AID’s Statement on Justice Department joining lawsuit against EDMC: A week ago today, the federal government joined

a class action lawsuit against the Education Management Corporation ("EDMC"). Apparently a number of states have already joined as well, or will be joining shortly. This naturally caught my attention, as the Chairman of EDMC's corporate board is former Maine Governor John "Jock" McKernan, who also happens to be Senator Snowe's husband. I was at first hesitant to comment on this story, but it's simply too important not to be addressed. For the sake of context, EDMC and other "for-profit college" umbrella entities live off federal student loan aid: they are essentially to those taxpayer-guaranteed and -subsidized loans much like what Fannie Mae and Freddie Mac are to mortgages, and like them they demonstrate why federal subsidies distort markets to the advantage of no one but these kind of intermediary entities that almost certainly wouldn't even exist without them. According to no less conservative and objective a source than the New York Times, "[f]or-profit schools enroll about 12 percent of the nation's highereducation students yet receive about a quarter of all federal student aid; their students account for almost half of all defaults. In general, these institutions get more than 80 percent of their revenues from federal student aid." What makes EDMC and its ilk arguably even worse than Fannie and Freddie is that, while mortgage borrowers have access to all sorts of remedies to defray or mitigate their debts, federal student loans cannot even be discharged in bankruptcy, and so stay with their borrowers for life, even students who never graduate. The lawsuit alleges that EDMC illegally made a practice of paying recruiters based on the number of students they enroll. The more students enrolled, the more federal money sent to EDMC, but also the more dropouts and the more defaults. The students lose and the taxpayers lose: only EDMC gains. I'm not going to speculate about what the outcome of pending litigation might ultimately be. I'm going to hope that Senator Snowe has made every disclosure required by the Senate Ethics Rules, as well as disqualified herself from any votes that might present even the appearance of a conflict of interest: I don't have that information yet, and I'll give her the benefit of the doubt. But even if nothing illegal or unethical was done by anyone, supporting the legislation that's made this kind of business possible calls Senator Snowe's judgment into question. If Senator Snowe believes the people of Maine want her sponsoring this kind of dubiously ethical legislation, it's time she got a wake-up call.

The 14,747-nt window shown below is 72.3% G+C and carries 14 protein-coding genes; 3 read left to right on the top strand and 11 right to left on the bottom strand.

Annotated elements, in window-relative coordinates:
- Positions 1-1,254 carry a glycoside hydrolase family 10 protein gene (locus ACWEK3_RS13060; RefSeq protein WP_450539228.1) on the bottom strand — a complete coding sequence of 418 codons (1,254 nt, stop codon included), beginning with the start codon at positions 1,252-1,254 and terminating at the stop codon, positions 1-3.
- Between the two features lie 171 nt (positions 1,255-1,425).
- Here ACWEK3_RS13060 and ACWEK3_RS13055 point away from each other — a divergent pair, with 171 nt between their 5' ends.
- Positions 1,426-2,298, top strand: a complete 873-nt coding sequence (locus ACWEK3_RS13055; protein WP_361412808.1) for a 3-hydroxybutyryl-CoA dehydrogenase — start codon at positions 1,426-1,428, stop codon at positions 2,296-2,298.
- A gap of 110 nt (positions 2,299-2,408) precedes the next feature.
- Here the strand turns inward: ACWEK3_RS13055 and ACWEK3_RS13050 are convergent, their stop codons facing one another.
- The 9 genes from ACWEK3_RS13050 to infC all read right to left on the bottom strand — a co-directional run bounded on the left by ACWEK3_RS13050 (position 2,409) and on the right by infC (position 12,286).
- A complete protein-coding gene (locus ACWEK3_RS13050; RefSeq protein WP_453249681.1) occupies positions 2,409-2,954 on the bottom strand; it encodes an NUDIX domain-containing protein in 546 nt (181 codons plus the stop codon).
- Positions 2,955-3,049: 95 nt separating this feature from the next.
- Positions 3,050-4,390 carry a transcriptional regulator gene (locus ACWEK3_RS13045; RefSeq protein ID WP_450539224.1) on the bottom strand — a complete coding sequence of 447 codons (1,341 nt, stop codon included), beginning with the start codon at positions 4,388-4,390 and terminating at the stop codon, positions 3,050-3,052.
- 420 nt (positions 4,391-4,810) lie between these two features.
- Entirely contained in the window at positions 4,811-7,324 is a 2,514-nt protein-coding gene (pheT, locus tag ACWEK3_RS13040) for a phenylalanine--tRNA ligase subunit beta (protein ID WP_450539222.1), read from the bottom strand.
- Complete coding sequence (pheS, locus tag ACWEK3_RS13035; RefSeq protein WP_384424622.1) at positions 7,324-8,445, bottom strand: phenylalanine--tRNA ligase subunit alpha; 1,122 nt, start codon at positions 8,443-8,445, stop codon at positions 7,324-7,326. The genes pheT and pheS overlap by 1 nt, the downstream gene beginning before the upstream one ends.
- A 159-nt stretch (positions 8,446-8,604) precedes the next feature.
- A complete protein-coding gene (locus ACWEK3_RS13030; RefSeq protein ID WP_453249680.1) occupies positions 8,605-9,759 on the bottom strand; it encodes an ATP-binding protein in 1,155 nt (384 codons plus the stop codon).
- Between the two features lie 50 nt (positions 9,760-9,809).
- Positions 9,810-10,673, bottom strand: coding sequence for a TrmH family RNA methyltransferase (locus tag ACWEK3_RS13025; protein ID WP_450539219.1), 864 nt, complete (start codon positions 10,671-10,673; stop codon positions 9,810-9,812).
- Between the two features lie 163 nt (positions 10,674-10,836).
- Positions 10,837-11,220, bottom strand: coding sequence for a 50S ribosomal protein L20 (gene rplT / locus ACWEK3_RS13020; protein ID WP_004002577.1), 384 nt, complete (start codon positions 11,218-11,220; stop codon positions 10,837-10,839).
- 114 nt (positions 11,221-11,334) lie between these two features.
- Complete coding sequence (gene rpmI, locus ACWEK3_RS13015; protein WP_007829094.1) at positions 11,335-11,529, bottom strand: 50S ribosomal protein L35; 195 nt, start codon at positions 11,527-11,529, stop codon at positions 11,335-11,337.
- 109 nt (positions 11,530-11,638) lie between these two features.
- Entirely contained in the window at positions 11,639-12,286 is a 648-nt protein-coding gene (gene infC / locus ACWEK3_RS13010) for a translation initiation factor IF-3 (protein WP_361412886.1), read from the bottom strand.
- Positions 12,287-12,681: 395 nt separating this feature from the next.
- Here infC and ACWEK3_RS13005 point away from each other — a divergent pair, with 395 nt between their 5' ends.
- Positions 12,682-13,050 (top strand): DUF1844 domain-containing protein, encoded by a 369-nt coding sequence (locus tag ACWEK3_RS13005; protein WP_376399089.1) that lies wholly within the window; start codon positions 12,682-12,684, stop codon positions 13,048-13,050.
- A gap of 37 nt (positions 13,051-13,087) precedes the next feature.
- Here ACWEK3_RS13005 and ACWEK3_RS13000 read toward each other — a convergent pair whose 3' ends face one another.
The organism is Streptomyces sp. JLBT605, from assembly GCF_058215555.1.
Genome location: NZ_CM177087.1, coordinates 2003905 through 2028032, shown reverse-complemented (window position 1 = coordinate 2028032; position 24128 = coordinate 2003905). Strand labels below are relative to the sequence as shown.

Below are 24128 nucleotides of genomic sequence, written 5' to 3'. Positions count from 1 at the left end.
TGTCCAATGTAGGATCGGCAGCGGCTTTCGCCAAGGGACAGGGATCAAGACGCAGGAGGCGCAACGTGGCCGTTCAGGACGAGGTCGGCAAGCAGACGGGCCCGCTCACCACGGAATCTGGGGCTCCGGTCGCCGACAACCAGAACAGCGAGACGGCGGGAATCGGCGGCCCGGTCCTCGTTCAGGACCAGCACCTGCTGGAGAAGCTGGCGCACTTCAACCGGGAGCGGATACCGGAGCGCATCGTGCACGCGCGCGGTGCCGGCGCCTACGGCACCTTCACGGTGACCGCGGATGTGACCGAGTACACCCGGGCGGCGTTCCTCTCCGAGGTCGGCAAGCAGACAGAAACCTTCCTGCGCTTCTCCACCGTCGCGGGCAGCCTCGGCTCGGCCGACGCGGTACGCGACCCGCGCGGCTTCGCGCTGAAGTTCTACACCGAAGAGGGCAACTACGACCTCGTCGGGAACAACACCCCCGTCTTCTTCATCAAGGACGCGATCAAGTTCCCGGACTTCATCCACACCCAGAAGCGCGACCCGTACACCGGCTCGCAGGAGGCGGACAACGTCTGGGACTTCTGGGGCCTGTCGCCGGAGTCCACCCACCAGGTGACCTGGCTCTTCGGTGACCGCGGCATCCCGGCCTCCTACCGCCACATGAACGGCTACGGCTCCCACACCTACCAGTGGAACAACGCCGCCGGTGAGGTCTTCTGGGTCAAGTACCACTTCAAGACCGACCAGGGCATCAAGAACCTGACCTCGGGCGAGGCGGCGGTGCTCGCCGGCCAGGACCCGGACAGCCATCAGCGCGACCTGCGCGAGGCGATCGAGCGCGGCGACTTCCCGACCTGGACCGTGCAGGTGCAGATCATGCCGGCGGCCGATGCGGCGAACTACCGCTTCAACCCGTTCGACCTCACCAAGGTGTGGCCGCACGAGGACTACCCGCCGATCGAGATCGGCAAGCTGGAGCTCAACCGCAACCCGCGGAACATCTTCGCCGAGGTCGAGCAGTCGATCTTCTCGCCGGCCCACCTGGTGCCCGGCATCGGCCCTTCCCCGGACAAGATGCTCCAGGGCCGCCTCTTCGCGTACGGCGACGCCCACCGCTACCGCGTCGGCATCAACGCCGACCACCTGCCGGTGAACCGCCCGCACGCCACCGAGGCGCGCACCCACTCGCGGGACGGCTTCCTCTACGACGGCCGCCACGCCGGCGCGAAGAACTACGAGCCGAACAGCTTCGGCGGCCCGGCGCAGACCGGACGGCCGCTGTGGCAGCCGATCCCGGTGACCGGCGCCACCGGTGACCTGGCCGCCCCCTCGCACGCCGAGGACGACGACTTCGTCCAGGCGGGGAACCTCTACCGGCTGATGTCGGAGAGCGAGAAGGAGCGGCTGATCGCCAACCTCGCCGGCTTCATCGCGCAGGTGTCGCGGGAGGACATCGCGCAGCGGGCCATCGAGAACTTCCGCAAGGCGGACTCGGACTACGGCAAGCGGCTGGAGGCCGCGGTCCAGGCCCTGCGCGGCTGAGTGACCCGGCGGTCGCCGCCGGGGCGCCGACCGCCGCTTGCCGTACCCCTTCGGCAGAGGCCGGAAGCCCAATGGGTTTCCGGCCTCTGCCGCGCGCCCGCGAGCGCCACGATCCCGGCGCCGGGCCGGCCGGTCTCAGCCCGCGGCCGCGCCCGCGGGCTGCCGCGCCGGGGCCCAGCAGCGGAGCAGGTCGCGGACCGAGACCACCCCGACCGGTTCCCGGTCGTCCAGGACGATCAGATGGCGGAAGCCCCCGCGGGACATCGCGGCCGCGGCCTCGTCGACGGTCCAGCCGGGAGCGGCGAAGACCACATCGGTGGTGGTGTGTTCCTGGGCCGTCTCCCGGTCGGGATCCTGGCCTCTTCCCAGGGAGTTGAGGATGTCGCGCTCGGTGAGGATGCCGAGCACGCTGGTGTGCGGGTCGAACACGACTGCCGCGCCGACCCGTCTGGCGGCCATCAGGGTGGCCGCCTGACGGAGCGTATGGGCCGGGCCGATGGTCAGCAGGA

Yet another example of why its Time for Snowe to Go!

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